Deryk Engelland does not have an amazing contract. When he signed his deal, initial Twitter reports were “three years, $2.9 million.” A $967,000 cap hit for a veteran, right-shot defenseman? Good deal. Three times that much? Not as much.
But two seasons into his contract, you can kind of see why the Flames wanted to grab Engelland off the free agent market. On a team full of defensemen still trying to realize their full potential, Engelland seems to be a bedrock player that knows what he is, knows what he can do, and doesn’t get over-extended too often. It’s probably not a skill-set you want to shell out $2.917 million per year for, but perhaps Engelland just has a really persuasive agent.
Let’s dig into his 2015-16 season!
There are two big things to note about Engelland’s 2015-16 campaign: he stayed healthy all season and because of that he was used with basically every other defenseman who cracked the NHL roster.
He began the season with Brett Kulak (during T.J. Brodie’s injury). Then he played quite a bit on Dennis Wideman’s left side and Ladislav Smid’s right side. When Dougie Hamilton struggled a bit, Engelland was put on his left side to settle him down. When Wideman was suspended, Engelland played a bit with both Brodie and Mark Giordano. He even wore an alternate captain’s A for the last couple months of the season, primarily due to Wideman’s absence due to injury.
Offensively? Engelland was fine. He had three goals and 12 points, which is about what you’d expect given his track record. Defensively, he was also fine. He plays a more physical game than his teammates and that heavy game likely comes at the expense of some foot-speed, so occasionally he gets caught flat-footed when he’s out against faster and more-skilled forwards than he’s used to.
He’s a 47% Corsi player at home (with three goals) and a 43% Corsi player on the road (with no goals). He requires some sheltering at this point in his career, but he has been useful for the Flames. Should he have been getting ice time ahead of somebody like Hamilton? Nope. But is he a useful companion in sheltered minutes for the team’s younger and emerging defenders? Sure.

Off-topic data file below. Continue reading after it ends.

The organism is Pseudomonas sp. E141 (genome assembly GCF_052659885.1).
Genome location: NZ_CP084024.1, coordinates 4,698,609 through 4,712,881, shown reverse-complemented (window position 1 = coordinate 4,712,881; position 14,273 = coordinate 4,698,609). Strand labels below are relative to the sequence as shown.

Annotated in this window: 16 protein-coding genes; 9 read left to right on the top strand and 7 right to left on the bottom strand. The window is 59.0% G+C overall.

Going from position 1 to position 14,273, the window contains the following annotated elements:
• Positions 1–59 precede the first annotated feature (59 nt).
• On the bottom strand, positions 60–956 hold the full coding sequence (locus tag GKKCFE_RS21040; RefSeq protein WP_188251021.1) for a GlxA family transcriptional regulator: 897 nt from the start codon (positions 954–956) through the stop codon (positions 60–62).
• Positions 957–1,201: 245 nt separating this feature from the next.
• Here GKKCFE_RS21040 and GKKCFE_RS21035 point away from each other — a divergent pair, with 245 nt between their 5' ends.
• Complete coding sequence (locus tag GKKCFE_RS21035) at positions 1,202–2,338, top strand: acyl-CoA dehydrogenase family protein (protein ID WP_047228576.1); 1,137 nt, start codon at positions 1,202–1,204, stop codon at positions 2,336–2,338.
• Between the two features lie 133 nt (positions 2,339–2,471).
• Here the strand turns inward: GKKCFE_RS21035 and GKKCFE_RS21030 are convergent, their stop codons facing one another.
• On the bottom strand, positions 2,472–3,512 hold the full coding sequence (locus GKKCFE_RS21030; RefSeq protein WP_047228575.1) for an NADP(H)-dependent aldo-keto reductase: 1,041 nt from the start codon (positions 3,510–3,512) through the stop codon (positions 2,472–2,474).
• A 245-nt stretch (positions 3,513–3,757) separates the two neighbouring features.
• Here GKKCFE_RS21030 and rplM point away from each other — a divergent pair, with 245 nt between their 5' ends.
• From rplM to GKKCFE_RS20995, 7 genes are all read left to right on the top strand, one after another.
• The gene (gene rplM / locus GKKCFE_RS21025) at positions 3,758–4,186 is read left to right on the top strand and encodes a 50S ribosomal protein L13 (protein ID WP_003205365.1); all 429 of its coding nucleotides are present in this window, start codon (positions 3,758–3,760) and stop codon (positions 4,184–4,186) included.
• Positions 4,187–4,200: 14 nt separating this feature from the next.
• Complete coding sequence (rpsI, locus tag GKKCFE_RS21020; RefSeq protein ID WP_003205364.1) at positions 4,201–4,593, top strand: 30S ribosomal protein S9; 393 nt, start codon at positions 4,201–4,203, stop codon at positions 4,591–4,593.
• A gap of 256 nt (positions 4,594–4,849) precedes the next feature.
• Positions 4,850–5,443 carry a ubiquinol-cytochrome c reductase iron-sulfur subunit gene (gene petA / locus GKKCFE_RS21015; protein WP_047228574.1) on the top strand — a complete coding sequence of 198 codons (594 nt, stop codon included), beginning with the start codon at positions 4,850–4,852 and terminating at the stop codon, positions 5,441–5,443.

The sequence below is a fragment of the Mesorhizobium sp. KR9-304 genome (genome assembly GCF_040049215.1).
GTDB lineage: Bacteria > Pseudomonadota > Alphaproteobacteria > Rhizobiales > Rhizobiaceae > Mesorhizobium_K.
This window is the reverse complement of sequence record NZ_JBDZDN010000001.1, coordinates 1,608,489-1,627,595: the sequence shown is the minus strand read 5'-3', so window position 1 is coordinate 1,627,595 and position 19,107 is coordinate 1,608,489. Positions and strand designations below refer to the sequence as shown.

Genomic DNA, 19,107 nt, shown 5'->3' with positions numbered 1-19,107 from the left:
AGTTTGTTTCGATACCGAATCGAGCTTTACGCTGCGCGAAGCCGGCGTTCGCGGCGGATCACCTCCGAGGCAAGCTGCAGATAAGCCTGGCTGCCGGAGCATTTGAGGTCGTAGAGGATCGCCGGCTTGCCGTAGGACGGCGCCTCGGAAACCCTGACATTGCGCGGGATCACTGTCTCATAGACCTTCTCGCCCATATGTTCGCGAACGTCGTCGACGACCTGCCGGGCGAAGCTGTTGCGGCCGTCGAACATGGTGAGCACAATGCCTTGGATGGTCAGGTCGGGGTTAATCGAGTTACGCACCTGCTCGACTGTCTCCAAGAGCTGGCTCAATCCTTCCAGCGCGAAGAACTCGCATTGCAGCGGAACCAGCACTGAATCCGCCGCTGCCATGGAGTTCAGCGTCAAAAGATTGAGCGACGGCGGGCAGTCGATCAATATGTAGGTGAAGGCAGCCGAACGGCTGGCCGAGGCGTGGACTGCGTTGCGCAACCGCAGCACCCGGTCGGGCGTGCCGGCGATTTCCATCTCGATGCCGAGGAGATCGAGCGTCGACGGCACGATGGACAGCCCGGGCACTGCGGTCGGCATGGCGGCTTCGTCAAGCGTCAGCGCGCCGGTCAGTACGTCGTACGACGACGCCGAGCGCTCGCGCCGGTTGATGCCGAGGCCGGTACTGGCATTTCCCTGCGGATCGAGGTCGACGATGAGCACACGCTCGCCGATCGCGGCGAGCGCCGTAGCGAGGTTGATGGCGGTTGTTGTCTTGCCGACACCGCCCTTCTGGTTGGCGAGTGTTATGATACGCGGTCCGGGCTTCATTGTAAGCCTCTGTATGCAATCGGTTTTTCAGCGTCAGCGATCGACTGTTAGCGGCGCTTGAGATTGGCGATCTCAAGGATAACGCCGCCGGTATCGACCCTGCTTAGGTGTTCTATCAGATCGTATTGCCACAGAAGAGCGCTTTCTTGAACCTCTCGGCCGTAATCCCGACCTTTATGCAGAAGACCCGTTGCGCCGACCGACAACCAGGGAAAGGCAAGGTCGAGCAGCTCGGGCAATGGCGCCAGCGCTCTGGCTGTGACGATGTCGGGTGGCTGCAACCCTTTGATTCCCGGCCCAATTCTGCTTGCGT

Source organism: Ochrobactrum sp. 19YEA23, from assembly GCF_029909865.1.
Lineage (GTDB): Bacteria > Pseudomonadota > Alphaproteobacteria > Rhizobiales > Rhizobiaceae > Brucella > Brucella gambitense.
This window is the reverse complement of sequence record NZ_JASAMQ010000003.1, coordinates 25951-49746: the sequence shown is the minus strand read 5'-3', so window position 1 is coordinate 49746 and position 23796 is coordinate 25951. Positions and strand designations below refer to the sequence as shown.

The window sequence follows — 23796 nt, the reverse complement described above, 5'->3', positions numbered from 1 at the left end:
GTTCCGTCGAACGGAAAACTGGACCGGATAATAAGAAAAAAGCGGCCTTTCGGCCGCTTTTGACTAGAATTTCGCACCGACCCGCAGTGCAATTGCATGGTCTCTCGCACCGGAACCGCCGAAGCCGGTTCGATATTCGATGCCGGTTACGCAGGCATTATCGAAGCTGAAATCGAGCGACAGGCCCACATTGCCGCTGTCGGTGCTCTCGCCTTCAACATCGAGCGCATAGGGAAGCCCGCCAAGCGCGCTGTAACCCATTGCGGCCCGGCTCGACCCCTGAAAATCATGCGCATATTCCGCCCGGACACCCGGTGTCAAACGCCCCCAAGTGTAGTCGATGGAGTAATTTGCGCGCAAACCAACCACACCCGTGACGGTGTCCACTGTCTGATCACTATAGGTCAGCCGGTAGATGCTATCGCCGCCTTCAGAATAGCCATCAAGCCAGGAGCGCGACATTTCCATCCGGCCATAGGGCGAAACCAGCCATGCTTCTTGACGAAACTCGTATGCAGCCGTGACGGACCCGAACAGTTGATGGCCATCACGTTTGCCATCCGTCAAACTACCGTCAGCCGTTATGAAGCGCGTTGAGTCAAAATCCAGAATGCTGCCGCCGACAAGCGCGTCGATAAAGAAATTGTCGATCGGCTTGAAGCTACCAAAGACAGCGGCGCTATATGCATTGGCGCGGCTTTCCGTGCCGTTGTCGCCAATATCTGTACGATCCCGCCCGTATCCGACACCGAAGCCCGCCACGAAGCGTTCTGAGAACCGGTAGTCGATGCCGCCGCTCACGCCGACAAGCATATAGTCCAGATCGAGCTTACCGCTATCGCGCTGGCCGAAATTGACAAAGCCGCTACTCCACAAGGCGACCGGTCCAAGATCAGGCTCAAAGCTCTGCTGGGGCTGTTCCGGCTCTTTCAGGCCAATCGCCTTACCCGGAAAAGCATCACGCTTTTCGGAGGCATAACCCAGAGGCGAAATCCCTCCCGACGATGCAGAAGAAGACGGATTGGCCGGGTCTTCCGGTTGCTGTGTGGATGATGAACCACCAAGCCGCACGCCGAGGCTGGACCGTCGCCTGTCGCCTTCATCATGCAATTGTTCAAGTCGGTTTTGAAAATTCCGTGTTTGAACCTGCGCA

IMPACT ON TEAM
Engelland played a bit with everybody, more or less. His versatility has positive value. His performance, in terms of relative puck possession? It’s less positive.
Engelland played primarily (but not exclusively) on the third pairing and on the secondary penalty killing unit. He was among the team’s more sheltered blueliners in terms of opposition quality – though Smid, Jokipakka, Nakladal and Wotherspoon (all of whom played less than Engelland) faced weaker competition – but he was just slightly more buried in terms of defensive zone starts than Giordano and Brodie. That’s probably a product of him being shuffled around the lineup in terms of linemates; he largely was used as a third pairing player in terms of quality of competition, but depending on who he was paired with his zone starts varied quite a bit.
While Engelland’s versatility was useful, the underlying numbers seem to indicate that he was a bit over his head. Here’s a WOWY chart of his most frequent teammates on the ice.
Notice how the blue dot (together) is frequently below both the red (teammate apart) and green (Engelland apart) dots? That means that for half of Engelland’s most frequent line-mates (Wideman, Colborne, Gaudreau, Stajan and Monahan), they had underlying numbers better when apart from each other. That’s not great.
Jooris and Bennett were better with Engelland on the ice than without him (and so was Engelland), but the tale of the tape of Engelland is that for the most part, teammates either carry Engelland but aren’t helped by his presence (Giordano, Frolik), or are slightly worse (Backlund), or are dragged down into the muck (everybody else).
His versatility is great, but his performance in terms of puck possession impact seems to indicate that there’s a reason he’s a third pairing, sheltered minutes player. He can play a lot, but if he does, he’s likely to drag down his team’s underlying numbers by a decent chunk.
WHAT COMES NEXT?
Engelland’s likely to continue on for one more season in his current role – a #6/#7 defender forced up the depth chart by circumstance and necessity – as his cap hit is probably too rich to bury in the AHL, and his performance is not quite poor enough relative to his compensation to warrant changes. (Compare his performance and cap hit with those of Ladislav Smid and Dennis Wideman and ask yourself which of the three you’d most like to have.) But with the Flames having some younger, cheaper options available in the pipeline, it’s quite likely that the 2016-17 campaign will be Engelland’s last wearing the Flaming C.